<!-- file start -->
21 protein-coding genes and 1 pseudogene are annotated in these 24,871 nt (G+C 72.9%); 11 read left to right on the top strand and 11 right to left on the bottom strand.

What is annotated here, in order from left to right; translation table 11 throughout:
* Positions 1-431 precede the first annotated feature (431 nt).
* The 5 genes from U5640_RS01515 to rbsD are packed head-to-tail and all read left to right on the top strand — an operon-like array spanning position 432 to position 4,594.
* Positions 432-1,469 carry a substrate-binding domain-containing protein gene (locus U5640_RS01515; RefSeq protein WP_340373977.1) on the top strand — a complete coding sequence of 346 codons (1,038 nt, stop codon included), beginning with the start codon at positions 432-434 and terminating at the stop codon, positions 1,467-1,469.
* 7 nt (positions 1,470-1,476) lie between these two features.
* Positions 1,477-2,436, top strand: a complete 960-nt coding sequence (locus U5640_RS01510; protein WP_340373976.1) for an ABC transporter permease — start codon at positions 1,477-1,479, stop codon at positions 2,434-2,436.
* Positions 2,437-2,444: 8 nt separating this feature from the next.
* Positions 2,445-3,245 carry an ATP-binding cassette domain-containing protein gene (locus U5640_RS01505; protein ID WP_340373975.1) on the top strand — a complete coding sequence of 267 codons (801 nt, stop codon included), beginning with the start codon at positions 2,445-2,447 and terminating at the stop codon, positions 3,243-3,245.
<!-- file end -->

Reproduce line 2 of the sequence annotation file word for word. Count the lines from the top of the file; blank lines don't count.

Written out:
What is annotated here, in order from left to right; translation table 11 throughout: